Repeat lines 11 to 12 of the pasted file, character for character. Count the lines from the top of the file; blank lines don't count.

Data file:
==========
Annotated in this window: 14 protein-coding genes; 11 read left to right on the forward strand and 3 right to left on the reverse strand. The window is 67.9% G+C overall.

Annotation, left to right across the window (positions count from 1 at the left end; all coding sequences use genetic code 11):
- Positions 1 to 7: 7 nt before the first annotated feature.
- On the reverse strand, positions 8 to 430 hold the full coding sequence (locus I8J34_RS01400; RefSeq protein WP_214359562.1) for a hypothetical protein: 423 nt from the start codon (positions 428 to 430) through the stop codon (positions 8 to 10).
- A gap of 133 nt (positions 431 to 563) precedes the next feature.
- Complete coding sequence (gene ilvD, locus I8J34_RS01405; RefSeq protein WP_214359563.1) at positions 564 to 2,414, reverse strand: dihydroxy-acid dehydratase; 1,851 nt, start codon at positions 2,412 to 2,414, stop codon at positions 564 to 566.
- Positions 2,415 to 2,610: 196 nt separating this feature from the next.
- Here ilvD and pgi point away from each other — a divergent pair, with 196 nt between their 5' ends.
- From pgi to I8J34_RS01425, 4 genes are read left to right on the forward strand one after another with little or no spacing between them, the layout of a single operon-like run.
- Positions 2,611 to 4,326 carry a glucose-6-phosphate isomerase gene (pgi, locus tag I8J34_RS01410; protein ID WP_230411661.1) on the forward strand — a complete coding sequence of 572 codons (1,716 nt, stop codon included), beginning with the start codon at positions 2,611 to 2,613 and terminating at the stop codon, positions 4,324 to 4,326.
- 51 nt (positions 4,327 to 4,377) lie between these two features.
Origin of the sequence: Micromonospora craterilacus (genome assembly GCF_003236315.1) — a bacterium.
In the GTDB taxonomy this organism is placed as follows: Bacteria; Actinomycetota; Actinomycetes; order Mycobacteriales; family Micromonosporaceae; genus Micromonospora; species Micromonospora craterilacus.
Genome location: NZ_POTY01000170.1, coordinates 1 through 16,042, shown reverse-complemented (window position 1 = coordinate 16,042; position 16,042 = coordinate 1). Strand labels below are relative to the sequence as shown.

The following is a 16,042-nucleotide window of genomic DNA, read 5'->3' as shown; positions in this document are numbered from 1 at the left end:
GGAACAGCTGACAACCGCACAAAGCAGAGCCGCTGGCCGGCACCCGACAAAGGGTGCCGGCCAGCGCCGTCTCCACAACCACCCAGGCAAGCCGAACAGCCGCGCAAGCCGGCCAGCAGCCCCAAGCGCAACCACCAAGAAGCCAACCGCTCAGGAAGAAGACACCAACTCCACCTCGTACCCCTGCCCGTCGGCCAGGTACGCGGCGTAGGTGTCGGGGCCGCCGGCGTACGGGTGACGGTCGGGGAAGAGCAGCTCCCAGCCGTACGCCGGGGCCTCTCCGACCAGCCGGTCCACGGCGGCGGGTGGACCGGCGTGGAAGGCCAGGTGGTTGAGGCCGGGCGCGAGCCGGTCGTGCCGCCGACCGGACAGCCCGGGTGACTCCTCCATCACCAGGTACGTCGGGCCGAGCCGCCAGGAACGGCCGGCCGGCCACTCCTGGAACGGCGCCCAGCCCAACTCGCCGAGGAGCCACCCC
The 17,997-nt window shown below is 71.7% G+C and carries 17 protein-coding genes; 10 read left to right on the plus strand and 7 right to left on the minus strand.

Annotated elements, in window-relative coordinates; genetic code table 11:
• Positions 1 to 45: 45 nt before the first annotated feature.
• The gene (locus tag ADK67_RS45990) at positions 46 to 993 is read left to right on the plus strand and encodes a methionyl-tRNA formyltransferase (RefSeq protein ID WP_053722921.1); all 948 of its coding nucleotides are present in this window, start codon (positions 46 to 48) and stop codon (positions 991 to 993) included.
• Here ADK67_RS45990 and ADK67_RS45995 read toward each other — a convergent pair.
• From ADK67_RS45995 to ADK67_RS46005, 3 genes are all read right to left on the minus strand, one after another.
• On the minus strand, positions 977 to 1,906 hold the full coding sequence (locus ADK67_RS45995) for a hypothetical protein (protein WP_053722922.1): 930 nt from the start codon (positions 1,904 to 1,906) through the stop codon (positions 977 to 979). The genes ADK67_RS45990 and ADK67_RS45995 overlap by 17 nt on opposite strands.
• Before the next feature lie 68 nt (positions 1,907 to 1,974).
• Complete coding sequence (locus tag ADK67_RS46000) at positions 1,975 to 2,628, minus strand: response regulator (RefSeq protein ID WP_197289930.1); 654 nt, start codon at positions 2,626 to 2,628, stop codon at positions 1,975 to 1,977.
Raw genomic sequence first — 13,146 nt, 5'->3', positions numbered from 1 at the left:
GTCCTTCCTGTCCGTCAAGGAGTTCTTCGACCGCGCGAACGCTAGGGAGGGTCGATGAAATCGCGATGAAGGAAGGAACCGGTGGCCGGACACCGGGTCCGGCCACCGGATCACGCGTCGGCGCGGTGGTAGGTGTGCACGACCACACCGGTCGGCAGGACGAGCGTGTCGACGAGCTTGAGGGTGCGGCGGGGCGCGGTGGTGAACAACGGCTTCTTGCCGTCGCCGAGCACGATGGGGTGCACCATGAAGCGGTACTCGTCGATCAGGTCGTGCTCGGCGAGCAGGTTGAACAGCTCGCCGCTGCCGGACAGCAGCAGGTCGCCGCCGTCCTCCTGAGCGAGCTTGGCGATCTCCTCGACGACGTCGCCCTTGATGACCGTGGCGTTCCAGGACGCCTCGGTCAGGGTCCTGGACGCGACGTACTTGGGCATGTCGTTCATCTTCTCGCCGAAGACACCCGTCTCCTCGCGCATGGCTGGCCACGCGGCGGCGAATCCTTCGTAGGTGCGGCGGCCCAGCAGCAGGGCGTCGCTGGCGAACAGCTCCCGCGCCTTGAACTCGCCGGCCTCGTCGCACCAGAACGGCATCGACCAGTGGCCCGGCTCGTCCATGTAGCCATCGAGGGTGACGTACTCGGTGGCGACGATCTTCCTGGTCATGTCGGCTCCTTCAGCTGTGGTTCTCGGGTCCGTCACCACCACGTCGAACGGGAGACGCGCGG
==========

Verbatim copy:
- 51 nt (positions 4,327 to 4,377) lie between these two features.
Origin of the sequence: Micromonospora craterilacus (genome assembly GCF_003236315.1) — a bacterium.